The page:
No dumbass, you said in your very first comment:

I also would not be able to accept a “standard” OTR job with minimal home time.

If you didnt want to go home then why did you take a local job that was so demanding? Why not go right back to OTR when you realized what it was like?

This isnt jist about trucking. It is about how you go through life. YOU made decisions and you failed. You will continue this throughout your life because you havent learned anything from it.

Yes, i blame my generation for this. When we started putting kids on the "naughty chair" instead of smacking them in the face for back talk, we ruined the world. Now we have a bunch of wimpy cry babies who cannot hold down a job let alone support a family.

However, since i have no children, i did not directly cause it. If i did have kids, they wouldnt have been wimps and could have held valid arguments.

OTR:

Over The Road

OTR driving normally means you'll be hauling freight to various customers throughout your company's hauling region. It often entails being gone from home for two to three weeks at a time.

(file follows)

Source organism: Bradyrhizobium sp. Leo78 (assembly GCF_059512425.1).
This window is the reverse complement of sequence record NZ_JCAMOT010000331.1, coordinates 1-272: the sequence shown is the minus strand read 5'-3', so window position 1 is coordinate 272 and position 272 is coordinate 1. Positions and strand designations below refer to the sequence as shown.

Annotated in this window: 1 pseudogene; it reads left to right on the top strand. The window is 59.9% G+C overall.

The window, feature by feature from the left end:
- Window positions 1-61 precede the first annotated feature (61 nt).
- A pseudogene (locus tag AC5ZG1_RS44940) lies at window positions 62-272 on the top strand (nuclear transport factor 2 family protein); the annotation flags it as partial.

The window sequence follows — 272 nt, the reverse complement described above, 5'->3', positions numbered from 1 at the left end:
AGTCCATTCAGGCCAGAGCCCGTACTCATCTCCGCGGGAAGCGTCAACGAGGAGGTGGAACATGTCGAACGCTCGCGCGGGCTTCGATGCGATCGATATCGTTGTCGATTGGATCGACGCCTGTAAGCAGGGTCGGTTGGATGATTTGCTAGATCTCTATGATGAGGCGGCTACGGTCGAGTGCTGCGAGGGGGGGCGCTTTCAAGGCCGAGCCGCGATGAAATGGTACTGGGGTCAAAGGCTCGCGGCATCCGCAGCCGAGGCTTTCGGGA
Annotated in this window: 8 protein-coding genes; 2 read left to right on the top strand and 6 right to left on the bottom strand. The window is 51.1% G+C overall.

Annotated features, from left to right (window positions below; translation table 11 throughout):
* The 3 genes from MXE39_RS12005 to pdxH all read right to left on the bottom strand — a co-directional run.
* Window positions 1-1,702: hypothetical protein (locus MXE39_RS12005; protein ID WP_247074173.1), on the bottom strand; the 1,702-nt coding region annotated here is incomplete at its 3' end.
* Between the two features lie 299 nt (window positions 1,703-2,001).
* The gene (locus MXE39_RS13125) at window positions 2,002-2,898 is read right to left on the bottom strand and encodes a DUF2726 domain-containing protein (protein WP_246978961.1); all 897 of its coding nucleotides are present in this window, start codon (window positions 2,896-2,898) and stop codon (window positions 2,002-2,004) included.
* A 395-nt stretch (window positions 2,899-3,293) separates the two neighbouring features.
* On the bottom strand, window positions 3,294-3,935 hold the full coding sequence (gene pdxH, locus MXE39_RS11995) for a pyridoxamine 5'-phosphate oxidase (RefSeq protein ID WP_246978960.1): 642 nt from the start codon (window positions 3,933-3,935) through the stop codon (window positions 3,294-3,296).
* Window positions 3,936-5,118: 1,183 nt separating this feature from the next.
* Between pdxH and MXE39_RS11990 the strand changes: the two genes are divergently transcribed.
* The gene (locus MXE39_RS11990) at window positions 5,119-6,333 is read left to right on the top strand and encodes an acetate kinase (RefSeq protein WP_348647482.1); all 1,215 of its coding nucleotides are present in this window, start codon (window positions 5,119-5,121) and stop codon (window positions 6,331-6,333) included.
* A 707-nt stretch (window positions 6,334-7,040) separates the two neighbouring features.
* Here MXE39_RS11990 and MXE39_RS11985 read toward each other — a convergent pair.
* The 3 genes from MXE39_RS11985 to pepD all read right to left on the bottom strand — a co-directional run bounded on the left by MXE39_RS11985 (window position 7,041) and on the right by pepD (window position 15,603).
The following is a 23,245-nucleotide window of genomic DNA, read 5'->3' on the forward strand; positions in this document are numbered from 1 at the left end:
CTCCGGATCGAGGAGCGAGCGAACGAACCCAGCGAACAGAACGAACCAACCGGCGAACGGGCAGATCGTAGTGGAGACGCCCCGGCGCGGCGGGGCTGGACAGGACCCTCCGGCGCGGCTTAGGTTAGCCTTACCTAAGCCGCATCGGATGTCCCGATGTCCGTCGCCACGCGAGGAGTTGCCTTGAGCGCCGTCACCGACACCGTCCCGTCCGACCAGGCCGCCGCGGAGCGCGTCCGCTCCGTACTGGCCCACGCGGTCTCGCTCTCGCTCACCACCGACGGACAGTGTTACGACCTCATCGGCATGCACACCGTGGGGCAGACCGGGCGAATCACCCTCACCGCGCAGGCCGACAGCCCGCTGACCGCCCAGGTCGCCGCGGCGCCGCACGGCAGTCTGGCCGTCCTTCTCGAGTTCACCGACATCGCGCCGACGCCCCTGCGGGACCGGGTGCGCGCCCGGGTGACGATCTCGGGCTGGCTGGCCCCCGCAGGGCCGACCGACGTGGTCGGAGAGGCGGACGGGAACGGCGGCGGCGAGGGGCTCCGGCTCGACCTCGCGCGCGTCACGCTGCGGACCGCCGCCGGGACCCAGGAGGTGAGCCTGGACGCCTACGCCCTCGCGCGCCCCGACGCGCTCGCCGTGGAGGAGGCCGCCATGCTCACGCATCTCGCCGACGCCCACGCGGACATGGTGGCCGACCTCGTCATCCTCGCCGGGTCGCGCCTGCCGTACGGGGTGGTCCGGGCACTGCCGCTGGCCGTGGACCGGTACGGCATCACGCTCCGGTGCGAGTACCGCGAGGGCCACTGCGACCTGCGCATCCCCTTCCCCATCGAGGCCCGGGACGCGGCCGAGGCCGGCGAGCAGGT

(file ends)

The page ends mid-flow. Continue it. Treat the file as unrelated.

Rainy D.'s Comment
member avatar

Heres a question for you...If you rear ended someone during your commute to and from work and caused an accident with $10,000 in damages....whose fault would it have been?

would you still be blaming the company?

HOS:

Hours Of Service

HOS refers to the logbook hours of service regulations.
Susan D. 's Comment
member avatar

Rainy, he probably would attempt to blame the company, because they FORCED him to take a local job with an hour commute each way.

Waaaahhhh

Ian G.'s Comment
member avatar

double-quotes-start.png

Rainy asked: Did you see a doctor??? You keep spouting fatigue but do you realize those symptoms apply to depression, ADD, anema, temporal lobe epilepsy, low blood circulation and probably a dozen other conditions???

ian replied: Which is why I say fatigue is hard to identify.

double-quotes-end.png